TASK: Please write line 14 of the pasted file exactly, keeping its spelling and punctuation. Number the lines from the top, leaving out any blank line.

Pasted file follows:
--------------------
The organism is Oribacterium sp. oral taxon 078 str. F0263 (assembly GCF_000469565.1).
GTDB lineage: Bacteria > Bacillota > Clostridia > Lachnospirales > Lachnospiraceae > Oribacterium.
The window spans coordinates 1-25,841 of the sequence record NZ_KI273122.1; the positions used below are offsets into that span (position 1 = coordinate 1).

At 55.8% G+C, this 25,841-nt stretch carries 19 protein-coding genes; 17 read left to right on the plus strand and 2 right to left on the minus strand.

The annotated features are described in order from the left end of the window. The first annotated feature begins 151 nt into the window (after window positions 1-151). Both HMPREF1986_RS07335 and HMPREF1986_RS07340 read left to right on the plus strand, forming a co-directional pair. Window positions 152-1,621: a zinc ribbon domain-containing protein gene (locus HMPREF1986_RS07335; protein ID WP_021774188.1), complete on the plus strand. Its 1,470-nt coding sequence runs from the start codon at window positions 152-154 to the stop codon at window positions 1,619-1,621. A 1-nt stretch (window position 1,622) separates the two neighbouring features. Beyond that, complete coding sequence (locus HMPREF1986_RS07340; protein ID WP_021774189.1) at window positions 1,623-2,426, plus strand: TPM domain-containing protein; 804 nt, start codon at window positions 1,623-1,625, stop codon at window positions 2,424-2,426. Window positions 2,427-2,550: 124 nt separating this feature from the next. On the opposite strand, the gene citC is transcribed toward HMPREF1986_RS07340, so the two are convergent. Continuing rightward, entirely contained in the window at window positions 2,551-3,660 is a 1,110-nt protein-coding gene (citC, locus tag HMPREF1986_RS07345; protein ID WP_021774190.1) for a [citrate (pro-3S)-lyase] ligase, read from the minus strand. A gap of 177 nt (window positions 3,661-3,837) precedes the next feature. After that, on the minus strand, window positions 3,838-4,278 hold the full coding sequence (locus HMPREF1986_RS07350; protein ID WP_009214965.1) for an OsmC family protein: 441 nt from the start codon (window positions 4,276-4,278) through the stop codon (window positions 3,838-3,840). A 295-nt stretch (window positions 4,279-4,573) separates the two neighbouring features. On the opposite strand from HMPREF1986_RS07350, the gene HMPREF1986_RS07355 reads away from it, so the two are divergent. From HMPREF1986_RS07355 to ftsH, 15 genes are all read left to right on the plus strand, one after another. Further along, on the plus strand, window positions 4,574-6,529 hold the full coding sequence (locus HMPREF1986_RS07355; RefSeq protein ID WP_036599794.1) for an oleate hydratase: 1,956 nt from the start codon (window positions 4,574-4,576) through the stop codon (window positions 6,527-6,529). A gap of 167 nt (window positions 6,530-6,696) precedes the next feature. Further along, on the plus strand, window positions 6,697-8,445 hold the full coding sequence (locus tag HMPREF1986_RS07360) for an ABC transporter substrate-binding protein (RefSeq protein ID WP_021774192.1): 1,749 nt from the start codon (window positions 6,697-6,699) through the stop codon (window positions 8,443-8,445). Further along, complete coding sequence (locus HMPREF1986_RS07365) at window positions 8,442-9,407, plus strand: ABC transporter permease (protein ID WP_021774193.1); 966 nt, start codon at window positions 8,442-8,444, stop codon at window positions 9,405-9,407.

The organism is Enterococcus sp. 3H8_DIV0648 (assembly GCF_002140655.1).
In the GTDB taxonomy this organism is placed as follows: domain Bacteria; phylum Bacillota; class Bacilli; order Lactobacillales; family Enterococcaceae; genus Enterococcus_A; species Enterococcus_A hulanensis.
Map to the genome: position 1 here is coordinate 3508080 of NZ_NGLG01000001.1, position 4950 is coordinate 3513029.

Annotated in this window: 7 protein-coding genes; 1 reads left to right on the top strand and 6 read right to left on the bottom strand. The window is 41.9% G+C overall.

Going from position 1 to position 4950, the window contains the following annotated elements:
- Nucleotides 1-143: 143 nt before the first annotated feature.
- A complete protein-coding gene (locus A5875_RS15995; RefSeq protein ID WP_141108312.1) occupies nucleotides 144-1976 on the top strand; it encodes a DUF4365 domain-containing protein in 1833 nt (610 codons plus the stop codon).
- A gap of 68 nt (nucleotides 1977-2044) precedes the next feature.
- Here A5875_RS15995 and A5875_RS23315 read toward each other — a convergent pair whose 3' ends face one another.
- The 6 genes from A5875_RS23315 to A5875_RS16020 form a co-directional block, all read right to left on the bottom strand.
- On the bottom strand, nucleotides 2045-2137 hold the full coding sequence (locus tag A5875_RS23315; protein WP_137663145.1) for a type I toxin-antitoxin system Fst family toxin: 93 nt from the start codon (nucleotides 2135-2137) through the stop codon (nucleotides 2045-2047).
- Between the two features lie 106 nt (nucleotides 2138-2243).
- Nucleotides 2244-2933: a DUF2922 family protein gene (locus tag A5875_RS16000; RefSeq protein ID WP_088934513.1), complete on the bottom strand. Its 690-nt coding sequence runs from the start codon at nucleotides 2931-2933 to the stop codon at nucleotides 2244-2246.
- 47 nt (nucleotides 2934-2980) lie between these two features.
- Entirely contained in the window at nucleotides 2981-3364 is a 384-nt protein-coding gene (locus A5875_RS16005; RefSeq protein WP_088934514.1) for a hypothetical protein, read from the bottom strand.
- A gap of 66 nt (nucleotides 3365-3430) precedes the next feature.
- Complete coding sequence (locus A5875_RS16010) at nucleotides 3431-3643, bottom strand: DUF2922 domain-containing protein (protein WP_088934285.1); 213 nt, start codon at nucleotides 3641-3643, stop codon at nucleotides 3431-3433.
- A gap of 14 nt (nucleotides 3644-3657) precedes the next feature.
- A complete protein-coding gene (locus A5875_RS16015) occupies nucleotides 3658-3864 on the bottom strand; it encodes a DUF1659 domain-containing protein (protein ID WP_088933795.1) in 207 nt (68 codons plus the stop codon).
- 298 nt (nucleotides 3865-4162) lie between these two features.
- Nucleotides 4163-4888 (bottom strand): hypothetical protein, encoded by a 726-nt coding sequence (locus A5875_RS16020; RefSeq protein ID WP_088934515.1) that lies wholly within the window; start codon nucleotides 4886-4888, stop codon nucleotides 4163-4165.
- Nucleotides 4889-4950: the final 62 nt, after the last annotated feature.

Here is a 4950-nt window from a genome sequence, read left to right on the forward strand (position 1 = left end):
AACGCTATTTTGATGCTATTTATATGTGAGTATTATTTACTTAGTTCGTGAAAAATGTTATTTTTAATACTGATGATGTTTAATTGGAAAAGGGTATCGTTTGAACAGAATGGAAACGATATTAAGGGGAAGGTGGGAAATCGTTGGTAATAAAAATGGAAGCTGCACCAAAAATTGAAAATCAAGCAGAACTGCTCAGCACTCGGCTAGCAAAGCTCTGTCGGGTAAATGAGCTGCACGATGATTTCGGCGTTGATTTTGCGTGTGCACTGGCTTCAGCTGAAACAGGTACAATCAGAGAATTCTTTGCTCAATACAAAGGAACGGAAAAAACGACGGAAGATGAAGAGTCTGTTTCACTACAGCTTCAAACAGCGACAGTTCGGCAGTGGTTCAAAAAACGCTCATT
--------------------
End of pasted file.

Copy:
- Here A5875_RS15995 and A5875_RS23315 read toward each other — a convergent pair whose 3' ends face one another.